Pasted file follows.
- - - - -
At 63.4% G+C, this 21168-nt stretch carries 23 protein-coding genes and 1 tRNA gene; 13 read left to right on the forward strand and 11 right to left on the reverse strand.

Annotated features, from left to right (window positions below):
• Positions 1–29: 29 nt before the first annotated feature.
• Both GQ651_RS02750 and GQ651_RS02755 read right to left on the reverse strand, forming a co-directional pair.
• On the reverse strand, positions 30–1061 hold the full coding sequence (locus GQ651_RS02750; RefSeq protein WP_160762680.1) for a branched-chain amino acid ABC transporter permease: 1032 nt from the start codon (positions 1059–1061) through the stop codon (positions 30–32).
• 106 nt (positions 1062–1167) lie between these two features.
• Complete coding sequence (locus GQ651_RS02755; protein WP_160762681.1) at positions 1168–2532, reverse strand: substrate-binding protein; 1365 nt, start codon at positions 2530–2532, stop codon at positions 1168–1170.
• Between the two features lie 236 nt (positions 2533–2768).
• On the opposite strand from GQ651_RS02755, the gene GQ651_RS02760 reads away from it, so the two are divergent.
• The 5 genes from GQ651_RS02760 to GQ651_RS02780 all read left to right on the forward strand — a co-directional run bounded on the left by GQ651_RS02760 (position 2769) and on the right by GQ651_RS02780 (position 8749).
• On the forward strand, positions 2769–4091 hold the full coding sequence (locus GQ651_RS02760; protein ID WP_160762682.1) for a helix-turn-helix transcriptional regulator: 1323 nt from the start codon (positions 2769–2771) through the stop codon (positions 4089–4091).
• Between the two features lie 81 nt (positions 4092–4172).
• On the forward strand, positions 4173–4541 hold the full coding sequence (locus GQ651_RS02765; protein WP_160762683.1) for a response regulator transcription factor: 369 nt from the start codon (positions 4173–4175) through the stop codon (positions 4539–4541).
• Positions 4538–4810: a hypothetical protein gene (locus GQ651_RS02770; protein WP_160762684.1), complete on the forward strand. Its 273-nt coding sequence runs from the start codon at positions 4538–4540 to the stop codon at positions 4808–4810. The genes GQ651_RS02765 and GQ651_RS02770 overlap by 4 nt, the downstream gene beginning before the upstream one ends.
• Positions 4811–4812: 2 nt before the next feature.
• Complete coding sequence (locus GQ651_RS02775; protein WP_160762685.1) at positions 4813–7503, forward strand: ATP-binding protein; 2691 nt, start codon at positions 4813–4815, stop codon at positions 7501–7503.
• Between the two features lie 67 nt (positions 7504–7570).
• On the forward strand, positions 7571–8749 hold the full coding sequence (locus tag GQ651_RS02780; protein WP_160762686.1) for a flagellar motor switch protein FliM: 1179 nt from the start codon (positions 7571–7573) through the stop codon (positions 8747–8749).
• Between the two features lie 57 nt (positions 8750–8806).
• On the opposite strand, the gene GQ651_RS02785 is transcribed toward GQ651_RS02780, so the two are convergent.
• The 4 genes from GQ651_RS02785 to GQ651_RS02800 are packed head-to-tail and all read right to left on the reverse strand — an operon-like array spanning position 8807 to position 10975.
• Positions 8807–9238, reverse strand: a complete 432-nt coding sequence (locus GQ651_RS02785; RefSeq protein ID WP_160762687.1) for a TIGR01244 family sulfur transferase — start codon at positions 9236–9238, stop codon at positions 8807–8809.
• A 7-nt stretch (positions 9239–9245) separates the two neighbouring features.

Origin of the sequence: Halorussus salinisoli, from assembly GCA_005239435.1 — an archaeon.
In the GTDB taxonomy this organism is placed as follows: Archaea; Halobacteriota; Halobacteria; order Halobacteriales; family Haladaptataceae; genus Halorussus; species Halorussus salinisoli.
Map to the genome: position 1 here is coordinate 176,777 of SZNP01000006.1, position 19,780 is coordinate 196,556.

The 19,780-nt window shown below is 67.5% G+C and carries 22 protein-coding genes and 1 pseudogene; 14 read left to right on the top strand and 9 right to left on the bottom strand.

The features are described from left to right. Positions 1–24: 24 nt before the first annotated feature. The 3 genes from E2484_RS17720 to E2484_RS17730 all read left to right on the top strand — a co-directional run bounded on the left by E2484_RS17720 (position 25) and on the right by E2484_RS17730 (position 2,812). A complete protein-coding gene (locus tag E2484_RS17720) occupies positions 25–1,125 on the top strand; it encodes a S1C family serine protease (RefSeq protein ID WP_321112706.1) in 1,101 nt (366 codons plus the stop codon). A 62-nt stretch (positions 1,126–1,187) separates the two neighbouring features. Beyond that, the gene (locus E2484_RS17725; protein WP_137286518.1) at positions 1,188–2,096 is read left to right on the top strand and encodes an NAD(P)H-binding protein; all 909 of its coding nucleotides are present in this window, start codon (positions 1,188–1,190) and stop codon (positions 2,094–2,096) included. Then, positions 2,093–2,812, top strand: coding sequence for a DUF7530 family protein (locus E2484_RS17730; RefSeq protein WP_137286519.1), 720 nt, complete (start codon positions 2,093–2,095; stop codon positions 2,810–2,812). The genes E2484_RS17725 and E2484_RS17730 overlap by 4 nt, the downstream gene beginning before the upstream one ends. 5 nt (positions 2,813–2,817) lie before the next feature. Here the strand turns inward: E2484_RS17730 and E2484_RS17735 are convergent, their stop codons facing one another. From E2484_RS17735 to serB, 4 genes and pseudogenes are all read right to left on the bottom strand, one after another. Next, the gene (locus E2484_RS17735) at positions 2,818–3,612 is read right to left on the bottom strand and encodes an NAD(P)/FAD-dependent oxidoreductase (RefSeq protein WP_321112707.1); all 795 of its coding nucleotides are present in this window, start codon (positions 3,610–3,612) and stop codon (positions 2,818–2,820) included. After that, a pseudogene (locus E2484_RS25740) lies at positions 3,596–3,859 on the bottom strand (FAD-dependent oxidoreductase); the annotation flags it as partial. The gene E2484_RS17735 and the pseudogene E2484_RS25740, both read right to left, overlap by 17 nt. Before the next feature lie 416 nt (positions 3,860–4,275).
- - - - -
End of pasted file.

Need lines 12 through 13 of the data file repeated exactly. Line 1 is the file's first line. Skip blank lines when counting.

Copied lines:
• Between the two features lie 81 nt (positions 4092–4172).
• On the forward strand, positions 4173–4541 hold the full coding sequence (locus GQ651_RS02765; protein WP_160762683.1) for a response regulator transcription factor: 369 nt from the start codon (positions 4173–4175) through the stop codon (positions 4539–4541).